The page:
A helpful definition for those wanting to know what Language conventions are:
Language conventions are basically different ways the writer uses and manipulates language to encourage the audience to view something in a certain way.
Descriptive language conventions
When the writer creates a very clear picture of something in your head, to make the events more realistic
E.g., Robert’s boots sunk into the bloodied sand of the beach. Hundreds of soldiers lay lifeless and will, others were twitching and foaming at the mouth. (You could say this is a “disgusting connotation that helps you to respond to war in a negative way.)
When an object is given a human characteristic
E.g., the lamp blinked, or the wind screamed
When one thing is COMPARED to another
E.g. As white as snow, or as pretty as a picture
When something is not compared but said TO BE something else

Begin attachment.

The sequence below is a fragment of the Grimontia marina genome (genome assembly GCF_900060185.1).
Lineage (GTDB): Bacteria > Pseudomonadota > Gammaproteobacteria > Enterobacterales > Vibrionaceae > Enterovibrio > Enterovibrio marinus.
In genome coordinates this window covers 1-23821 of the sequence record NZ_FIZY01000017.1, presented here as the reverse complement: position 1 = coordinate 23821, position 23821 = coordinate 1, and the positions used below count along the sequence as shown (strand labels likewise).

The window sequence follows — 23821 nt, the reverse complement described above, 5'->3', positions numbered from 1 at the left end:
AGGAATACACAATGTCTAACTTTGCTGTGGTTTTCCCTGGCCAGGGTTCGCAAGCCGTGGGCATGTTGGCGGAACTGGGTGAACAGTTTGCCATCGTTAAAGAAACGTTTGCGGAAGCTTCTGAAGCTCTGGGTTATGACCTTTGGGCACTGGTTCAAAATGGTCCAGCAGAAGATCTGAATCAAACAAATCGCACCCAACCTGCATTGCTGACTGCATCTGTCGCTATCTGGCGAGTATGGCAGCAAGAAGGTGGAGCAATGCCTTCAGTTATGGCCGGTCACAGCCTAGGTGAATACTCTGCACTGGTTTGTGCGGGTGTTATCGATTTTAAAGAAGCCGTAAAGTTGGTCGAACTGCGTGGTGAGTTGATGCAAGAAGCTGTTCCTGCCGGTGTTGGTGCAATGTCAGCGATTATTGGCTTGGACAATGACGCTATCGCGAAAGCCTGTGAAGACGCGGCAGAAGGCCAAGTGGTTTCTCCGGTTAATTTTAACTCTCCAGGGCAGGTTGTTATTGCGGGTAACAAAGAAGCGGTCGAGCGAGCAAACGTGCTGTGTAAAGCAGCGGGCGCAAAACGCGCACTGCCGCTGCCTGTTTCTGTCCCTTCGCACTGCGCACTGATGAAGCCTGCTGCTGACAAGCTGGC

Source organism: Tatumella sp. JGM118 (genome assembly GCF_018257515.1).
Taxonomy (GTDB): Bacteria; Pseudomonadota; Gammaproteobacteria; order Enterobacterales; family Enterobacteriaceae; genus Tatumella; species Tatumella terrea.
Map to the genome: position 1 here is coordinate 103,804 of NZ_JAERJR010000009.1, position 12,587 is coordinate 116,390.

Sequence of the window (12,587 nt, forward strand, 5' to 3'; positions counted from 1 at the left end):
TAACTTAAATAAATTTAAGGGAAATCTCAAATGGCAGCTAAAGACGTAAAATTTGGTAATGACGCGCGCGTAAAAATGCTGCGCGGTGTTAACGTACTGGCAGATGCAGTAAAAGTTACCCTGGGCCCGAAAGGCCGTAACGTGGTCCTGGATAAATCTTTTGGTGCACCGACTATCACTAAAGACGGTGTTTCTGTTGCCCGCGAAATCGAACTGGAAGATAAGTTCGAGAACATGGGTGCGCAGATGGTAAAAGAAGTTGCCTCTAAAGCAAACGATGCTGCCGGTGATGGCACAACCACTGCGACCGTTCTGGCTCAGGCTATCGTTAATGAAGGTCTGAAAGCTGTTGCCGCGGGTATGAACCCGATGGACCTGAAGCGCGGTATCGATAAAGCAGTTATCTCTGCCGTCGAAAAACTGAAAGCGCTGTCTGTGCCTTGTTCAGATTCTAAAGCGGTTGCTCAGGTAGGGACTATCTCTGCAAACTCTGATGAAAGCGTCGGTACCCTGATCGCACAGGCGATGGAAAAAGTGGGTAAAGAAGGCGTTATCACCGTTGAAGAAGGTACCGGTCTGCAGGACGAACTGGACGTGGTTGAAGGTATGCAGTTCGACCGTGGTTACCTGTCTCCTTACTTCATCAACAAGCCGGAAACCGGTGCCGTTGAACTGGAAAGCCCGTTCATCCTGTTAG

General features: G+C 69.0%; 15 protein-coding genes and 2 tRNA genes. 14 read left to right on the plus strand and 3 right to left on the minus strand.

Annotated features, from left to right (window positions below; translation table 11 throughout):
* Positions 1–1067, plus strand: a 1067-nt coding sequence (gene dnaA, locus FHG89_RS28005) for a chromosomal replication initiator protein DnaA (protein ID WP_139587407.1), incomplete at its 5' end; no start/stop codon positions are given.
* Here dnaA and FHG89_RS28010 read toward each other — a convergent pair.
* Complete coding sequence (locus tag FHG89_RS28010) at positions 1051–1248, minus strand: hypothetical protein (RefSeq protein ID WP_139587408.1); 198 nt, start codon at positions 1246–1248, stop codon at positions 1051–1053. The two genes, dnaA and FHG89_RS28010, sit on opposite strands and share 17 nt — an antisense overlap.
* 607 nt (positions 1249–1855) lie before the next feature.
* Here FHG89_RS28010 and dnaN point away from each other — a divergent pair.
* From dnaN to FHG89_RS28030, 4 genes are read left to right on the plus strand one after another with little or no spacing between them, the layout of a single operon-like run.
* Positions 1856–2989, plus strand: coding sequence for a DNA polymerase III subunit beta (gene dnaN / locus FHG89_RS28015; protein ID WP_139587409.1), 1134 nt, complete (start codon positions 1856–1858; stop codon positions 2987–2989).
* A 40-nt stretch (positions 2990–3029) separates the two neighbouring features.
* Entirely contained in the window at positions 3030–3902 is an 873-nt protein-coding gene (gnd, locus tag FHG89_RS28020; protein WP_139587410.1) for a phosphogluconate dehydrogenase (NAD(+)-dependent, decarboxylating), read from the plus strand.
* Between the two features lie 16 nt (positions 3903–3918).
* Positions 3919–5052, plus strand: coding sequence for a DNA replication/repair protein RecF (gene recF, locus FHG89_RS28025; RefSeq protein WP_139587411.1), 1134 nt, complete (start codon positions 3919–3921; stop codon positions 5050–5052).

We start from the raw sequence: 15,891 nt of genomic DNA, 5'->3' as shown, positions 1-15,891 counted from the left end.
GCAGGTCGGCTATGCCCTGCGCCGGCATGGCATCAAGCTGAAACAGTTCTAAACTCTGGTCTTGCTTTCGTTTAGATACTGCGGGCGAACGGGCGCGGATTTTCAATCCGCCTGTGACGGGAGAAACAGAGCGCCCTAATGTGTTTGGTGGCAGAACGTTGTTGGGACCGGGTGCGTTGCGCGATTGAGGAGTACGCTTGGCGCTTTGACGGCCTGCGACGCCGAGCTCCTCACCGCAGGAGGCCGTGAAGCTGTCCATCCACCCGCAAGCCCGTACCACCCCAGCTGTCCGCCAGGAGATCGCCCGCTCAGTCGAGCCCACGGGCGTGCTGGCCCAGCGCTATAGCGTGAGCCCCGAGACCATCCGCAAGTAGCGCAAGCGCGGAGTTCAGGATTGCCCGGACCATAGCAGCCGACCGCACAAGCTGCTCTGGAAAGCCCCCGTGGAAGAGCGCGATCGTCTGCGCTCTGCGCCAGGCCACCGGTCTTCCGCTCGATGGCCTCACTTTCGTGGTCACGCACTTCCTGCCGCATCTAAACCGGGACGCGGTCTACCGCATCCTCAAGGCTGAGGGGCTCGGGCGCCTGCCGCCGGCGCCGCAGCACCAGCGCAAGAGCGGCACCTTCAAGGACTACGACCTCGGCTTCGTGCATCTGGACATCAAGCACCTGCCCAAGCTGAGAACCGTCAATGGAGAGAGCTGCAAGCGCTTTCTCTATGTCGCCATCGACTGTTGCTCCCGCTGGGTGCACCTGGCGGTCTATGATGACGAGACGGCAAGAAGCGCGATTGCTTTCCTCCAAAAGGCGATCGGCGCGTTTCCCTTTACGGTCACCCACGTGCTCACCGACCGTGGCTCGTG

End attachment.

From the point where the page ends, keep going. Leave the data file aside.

E.g., the moon was suspended on a black sheet of velvet (the night sky IS the sheet)
When language is used to stir the audience’s emotions and get them to respond in a certain way to a person, event, or place
E.g., the screaming mother clung to the truck as her sobbing children were taken away from her
This gives the idea of a very desperate and emotional event, and we respond sympathetically to the mother and children
Another form of emotive language is when one particular character is given positive traits/qualities and thus makes her/him a likable and sympathetic character:
E.g. Emma opened her lunch box and pulled out her sandwich looked over at the little girl to the right ad noticed she had no lunch. Even though strawberry jam was her favorite, she quietly placed one of the crustless triangles in the girls lap.
This is an ACTION and this action helps us to develop a positive opinion and sympathetic response to Emma.
Tip: Just remember they are ways in which the writer uses language to stimulate a particular response from the reader, or create a certain perception of something. Let us know if you have any questions!